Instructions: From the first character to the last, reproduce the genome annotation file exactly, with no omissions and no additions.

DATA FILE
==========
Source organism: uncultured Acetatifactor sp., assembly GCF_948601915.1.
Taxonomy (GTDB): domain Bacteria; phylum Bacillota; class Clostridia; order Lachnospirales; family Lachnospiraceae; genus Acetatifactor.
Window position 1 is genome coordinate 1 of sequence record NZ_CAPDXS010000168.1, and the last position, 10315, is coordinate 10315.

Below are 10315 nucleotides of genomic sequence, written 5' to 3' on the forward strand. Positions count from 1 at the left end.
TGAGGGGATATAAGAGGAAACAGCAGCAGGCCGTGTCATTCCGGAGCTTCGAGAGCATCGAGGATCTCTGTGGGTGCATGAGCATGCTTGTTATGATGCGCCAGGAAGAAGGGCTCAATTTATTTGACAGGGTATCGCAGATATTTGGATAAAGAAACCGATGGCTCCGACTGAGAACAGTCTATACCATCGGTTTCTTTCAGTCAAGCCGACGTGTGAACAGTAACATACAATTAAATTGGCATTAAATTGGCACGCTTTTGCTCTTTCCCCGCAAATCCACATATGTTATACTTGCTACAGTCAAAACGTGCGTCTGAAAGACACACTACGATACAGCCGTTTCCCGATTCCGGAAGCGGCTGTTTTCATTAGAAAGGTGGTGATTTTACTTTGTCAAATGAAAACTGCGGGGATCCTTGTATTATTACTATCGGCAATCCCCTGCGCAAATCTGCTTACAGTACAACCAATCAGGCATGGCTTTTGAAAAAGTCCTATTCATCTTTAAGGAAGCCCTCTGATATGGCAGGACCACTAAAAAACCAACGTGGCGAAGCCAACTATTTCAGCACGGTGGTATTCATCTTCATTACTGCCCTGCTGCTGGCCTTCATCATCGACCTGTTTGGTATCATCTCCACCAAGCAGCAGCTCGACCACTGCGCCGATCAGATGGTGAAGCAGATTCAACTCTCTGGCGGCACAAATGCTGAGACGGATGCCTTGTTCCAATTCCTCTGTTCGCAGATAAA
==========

Source organism: uncultured Acetatifactor sp., assembly GCF_948601915.1.
Taxonomy (GTDB): domain Bacteria; phylum Bacillota; class Clostridia; order Lachnospirales; family Lachnospiraceae; genus Acetatifactor.
Window position 1 is genome coordinate 1 of sequence record NZ_CAPDXS010000168.1, and the last position, 10315, is coordinate 10315.

Below are 10315 nucleotides of genomic sequence, written 5' to 3' on the forward strand. Positions count from 1 at the left end.
TGAGGGGATATAAGAGGAAACAGCAGCAGGCCGTGTCATTCCGGAGCTTCGAGAGCATCGAGGATCTCTGTGGGTGCATGAGCATGCTTGTTATGATGCGCCAGGAAGAAGGGCTCAATTTATTTGACAGGGTATCGCAGATATTTGGATAAAGAAACCGATGGCTCCGACTGAGAACAGTCTATACCATCGGTTTCTTTCAGTCAAGCCGACGTGTGAACAGTAACATACAATTAAATTGGCATTAAATTGGCACGCTTTTGCTCTTTCCCCGCAAATCCACATATGTTATACTTGCTACAGTCAAAACGTGCGTCTGAAAGACACACTACGATACAGCCGTTTCCCGATTCCGGAAGCGGCTGTTTTCATTAGAAAGGTGGTGATTTTACTTTGTCAAATGAAAACTGCGGGGATCCTTGTATTATTACTATCGGCAATCCCCTGCGCAAATCTGCTTACAGTACAACCAATCAGGCATGGCTTTTGAAAAAGTCCTATTCATCTTTAAGGAAGCCCTCTGATATGGCAGGACCACTAAAAAACCAACGTGGCGAAGCCAACTATTTCAGCACGGTGGTATTCATCTTCATTACTGCCCTGCTGCTGGCCTTCATCATCGACCTGTTTGGTATCATCTCCACCAAGCAGCAGCTCGACCACTGCGCCGATCAGATGGTGAAGCAGATTCAACTCTCTGGCGGCACAAATGCTGAGACGGATGCCTTGTTCCAATTCCTCTGTTCGCAGATAAA